I bought my last turntable in the late 1970s and in less than a decade it was made obsolete by the compact disc.
So it's an odd time-shift to be setting up a shiny new turntable and even stranger to be connecting it to my PC.
The reason for this Jurassic Park moment is Sony's awkwardly named PS-LX300USB turntable ($300, see product page), which is based on its appealing PS-LX250H sibling but adds a USB port so it can be hooked up to your Windows computer (alas, Macs are not supported).
Then, with the aid of the supplied Sound Forge Audio Studio software, you can spin your 33s and 45s and have them recorded into modern digital MP3 files. These can be burned onto a CD for more convenient playback and, of course, loaded onto an iPod or other digital music player.
Armed with a stack of favourite '60s LPs, "Operation Vinyl Revival" began.
The biggest hurdle is the cumbersome software that is intended for advanced audio editing and production.
The interface is cluttered and overwhelming for the average user, and Sony's rudimentary instructions didn't help - I couldn't even hear the LP play through the PC's speakers.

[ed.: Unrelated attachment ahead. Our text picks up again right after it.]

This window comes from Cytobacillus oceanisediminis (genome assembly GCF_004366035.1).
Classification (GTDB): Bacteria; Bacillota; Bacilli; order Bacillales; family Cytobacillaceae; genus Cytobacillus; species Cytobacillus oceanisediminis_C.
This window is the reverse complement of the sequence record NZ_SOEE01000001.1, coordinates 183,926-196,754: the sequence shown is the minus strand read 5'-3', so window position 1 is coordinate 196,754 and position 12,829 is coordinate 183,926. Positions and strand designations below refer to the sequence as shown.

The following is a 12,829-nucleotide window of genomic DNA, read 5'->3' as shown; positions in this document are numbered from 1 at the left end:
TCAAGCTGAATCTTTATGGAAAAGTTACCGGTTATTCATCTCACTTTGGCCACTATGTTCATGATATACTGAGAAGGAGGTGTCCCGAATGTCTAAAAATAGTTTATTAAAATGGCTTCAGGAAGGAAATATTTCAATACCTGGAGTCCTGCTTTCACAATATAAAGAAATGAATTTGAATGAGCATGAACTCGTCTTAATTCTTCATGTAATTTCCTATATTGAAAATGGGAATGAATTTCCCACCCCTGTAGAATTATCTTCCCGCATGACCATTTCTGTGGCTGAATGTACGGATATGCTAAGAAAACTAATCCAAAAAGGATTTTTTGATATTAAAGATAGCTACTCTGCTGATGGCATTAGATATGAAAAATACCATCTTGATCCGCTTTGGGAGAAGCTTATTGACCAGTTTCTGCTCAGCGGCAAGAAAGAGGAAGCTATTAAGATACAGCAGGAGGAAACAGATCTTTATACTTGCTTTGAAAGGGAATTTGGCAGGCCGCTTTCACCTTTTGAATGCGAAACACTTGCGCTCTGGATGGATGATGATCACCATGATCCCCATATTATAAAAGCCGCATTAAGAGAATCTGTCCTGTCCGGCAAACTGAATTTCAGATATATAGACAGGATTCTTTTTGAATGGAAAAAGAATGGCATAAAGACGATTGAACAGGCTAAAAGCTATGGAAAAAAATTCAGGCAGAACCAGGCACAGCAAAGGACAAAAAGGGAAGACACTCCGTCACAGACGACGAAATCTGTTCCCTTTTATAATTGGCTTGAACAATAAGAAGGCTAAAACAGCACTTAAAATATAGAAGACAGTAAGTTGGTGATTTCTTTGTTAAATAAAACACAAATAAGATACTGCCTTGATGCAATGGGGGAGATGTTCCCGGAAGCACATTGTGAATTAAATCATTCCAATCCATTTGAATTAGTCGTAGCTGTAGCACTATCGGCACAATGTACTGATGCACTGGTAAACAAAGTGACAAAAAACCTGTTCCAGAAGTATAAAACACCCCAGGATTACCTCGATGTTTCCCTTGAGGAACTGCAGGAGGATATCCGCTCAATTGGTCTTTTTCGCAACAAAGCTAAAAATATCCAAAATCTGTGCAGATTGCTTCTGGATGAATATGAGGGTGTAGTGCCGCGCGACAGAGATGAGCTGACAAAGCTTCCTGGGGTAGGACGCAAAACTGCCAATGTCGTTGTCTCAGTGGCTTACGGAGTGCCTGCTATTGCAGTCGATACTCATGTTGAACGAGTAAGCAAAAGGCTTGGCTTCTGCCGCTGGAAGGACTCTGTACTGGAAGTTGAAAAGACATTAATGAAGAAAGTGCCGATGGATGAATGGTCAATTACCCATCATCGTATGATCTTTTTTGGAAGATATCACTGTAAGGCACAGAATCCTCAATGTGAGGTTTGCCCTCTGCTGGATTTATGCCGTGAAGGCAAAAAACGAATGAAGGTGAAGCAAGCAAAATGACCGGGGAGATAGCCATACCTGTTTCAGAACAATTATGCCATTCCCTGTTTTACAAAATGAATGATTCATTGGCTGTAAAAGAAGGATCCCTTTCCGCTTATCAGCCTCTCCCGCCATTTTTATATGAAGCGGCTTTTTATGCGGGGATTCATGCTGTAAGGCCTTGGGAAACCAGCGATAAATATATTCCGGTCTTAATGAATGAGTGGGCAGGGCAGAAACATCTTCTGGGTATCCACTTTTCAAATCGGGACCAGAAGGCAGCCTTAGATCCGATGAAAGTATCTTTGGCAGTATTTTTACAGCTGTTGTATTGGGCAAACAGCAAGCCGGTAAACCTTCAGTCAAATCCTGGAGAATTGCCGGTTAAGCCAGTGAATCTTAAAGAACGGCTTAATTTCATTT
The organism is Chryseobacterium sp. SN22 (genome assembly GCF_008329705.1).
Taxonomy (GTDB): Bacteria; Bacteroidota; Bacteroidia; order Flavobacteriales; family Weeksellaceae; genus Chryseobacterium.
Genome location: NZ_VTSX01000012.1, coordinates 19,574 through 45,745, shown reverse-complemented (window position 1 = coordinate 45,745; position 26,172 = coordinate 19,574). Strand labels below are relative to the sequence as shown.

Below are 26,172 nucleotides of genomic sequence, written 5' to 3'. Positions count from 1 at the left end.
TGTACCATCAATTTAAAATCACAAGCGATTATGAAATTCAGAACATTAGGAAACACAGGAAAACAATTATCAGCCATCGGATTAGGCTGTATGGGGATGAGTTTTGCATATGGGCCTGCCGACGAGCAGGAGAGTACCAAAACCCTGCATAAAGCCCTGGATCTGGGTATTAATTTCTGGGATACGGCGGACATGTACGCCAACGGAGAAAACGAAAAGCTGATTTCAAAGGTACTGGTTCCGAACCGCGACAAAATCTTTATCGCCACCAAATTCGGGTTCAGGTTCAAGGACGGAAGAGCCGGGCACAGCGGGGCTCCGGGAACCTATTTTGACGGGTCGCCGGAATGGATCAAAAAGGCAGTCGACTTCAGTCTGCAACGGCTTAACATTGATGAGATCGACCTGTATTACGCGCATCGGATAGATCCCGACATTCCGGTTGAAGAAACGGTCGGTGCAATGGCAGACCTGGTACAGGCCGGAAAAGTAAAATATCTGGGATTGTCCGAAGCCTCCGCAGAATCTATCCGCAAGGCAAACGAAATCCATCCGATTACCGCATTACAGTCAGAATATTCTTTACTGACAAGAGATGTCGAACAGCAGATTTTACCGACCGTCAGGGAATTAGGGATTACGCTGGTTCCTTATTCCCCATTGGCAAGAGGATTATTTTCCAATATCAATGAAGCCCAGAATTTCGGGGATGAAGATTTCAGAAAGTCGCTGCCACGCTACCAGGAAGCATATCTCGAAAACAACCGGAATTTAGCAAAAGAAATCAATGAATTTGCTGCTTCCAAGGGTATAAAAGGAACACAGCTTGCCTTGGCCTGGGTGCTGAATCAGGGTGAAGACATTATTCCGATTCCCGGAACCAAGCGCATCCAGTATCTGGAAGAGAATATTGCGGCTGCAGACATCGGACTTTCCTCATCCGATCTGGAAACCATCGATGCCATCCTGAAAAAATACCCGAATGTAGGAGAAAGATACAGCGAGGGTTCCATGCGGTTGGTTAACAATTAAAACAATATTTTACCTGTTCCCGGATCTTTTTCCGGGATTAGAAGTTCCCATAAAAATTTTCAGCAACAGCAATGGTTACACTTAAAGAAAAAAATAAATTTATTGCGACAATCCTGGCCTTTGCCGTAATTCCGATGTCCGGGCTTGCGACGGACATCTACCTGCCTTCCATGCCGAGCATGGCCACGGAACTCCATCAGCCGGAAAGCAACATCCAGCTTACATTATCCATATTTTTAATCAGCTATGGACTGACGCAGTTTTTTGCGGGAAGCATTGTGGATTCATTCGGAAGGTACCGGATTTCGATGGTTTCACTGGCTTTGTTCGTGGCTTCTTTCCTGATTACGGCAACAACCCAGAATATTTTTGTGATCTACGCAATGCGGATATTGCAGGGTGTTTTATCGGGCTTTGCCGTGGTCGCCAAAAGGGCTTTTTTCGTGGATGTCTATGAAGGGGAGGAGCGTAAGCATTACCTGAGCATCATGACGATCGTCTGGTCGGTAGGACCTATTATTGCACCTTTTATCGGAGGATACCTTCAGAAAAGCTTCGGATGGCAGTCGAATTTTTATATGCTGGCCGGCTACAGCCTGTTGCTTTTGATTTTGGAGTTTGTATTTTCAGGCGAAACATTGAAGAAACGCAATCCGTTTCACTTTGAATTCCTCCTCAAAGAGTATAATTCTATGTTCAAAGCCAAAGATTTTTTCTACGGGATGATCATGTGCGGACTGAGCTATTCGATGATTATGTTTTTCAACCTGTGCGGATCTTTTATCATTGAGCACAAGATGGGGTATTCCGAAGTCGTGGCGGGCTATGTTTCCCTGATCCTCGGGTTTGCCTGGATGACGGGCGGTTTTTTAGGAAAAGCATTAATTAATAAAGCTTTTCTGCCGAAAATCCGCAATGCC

For some reason Sony makes you do things the hard way, because lurking under the software's Tools menu is a "vinyl recording and restoration" feature.
This isn't mentioned anywhere in the flimsy manual but it's exactly what you need: a simple step-by-step guide designed specifically to turn an LP into a CD or MP3 with only a few clicks and to listen to the album while it's being recorded.
This includes being able to run filters to clean up pop, crackle and hiss, as well as "normalise" audio peaks.
The only shortcoming is that each side of an album is recorded as a single audio file rather than divided into tracks.
This won't matter if you don't want to skip between CD tracks or add individual songs to an MP3 playlist.
But, if you're willing to roll up your sleeves, you can use the Sound Forge software to edit the recording into individual tracks.
- Sydney Morning Herald